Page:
Dungeons & Dragons Curse of Strahd Revamped Collector’s Edition Is 35% Off

curse-of-strahd-revamped copy

Last week, Dungeons & Dragons unveiled the Curse of Strahd: Revamped box set – an updated version of the 2016 edition that includes tons of extras. If you balked at the $99.99 price tag, you might want to reconsider since you can lock it down for $64.64 (35% off) at the time of writing.

If you want to get right to it, the deal is available here on Amazon while it lasts. Note that you won’t be charged until it ships (around October 20th), and you’ll automatically get the best discount that occurs during the pre-order period. Odds are this is that discount, and it could end at any time. If you’re unfamiliar with the Revamped box set, here’s what’s new:

  • Curse of Strahd, one of the most popular Dungeons & Dragons roleplaying game products of all time, split into three parts: a 224-page perfect-bound adventure for characters of levels 1-10, a 20-page Creatures of Horror booklet of new monsters that appear in the adventure, and an 8-page Tarokka Deck booklet.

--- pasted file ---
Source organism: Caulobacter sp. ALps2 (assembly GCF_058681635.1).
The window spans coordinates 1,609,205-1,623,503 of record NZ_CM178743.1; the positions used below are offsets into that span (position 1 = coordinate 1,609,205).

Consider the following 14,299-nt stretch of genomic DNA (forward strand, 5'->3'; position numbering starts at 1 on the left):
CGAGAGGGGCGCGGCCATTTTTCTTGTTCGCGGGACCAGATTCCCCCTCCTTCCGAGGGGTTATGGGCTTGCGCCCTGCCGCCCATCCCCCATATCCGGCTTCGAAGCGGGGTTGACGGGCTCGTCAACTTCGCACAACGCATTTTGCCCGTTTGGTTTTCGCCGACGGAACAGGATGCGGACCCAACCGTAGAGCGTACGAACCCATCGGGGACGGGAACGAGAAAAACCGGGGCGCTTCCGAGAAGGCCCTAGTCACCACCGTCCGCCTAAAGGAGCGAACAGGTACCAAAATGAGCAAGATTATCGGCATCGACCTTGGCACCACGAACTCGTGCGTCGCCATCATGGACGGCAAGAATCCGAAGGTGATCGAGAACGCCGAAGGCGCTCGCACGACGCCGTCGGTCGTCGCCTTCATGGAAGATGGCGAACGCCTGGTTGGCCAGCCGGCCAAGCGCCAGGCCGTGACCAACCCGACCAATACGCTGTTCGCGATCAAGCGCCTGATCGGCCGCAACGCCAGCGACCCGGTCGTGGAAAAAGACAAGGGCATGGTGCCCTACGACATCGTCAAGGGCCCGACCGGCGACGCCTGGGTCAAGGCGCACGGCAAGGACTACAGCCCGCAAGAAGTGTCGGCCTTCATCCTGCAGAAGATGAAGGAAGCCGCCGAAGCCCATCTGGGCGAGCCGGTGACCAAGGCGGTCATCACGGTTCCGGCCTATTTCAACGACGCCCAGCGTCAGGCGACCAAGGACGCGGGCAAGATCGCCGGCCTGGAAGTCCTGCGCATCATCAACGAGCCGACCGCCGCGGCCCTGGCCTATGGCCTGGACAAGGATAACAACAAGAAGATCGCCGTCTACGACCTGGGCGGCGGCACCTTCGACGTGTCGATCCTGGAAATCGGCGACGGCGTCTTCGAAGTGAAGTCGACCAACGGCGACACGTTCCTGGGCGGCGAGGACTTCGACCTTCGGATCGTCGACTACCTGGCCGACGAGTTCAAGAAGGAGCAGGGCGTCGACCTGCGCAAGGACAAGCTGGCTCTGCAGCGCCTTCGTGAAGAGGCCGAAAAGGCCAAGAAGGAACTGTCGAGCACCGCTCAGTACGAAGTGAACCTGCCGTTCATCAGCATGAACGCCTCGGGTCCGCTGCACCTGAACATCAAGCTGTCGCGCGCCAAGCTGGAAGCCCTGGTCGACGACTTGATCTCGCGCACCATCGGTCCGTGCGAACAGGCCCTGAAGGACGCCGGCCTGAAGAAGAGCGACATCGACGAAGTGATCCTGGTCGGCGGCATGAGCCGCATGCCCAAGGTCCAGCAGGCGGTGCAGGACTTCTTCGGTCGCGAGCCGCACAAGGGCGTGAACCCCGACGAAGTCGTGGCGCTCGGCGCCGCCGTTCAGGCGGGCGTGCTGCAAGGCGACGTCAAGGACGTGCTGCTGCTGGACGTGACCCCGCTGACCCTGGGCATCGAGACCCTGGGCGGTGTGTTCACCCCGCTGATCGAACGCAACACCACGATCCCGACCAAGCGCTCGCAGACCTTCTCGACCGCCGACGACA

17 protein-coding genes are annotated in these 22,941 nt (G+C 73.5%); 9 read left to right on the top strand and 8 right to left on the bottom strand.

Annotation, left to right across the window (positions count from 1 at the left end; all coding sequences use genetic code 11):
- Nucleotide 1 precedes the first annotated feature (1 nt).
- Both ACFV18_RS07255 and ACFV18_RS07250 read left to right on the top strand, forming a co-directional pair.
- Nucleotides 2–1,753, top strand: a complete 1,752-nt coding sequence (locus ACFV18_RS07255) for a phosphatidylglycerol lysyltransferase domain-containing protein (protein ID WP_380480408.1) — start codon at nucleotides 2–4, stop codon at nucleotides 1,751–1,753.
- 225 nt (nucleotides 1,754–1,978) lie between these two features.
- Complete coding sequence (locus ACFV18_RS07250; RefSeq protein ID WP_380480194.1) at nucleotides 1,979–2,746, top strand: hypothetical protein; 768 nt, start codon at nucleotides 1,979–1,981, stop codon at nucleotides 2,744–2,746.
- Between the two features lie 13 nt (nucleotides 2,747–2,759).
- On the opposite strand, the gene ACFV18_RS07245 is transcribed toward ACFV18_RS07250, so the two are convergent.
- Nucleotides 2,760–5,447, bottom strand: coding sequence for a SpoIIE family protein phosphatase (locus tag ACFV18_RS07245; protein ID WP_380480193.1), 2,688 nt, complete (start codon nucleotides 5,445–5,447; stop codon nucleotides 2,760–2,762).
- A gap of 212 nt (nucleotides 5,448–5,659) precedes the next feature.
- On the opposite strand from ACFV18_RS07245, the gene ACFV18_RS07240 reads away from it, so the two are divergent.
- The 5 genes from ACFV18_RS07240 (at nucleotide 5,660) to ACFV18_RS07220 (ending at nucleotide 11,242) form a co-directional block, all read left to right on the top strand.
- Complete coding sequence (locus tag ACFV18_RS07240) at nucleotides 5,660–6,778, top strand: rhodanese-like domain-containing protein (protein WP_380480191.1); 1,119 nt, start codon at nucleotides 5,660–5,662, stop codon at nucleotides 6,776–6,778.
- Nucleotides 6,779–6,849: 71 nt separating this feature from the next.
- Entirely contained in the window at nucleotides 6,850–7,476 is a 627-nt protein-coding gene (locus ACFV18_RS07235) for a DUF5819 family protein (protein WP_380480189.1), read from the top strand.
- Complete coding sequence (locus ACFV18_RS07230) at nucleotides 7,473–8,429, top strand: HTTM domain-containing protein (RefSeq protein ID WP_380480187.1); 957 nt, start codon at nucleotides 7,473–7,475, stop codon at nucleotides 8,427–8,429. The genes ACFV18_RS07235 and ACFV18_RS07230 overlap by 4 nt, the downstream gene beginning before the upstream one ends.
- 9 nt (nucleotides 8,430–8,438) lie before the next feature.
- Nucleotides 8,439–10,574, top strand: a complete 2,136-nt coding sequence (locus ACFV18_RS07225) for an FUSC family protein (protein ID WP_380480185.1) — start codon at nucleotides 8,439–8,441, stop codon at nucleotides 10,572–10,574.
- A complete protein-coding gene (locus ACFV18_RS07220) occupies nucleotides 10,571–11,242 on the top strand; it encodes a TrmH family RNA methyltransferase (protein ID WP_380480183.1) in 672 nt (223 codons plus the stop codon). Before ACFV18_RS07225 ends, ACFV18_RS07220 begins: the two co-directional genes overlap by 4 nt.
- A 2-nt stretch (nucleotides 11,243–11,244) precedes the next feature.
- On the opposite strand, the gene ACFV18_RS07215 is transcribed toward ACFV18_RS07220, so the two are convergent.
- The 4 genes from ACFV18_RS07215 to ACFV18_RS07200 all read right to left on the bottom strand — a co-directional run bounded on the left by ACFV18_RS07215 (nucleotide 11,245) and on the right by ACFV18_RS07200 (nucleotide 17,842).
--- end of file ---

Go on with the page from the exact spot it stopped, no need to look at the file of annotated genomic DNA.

• A cover sheet with Strahd von Zarovich’s image on one side and Strahd’s monster stat block on the other.
  • A sturdy, four-panel Dungeon Master’s screen designed for use with the adventure.
  • A double-sided poster map showing the domain of Barovia on one side and Castle Ravenloft on the other.
  • 54 foil-stamped Tarokka cards, which help determine the heroes’ path through the adventure.
  • A tuck box to hold the Tarokka deck.
  • 12 postcards (3 copies each of 4 different cards), which you can use to invite friends to your game.

The big update to the Curse of Strahd adventure in the box set involves the removal of insensitive depictions – primarily towards the Vistani. A post on the D&D website explains:

“Curse of Strahd included a people known as the Vistani and featured the Vistani heroine Ezmerelda. Regrettably, their depiction echoes some stereotypes associated with the Romani people in the real world. To rectify that, we’ve not only made changes to Curse of Strahd, but in two upcoming books, we will also show–working with a Romani consultant–the Vistani in a way that doesn’t rely on reductive tropes.”

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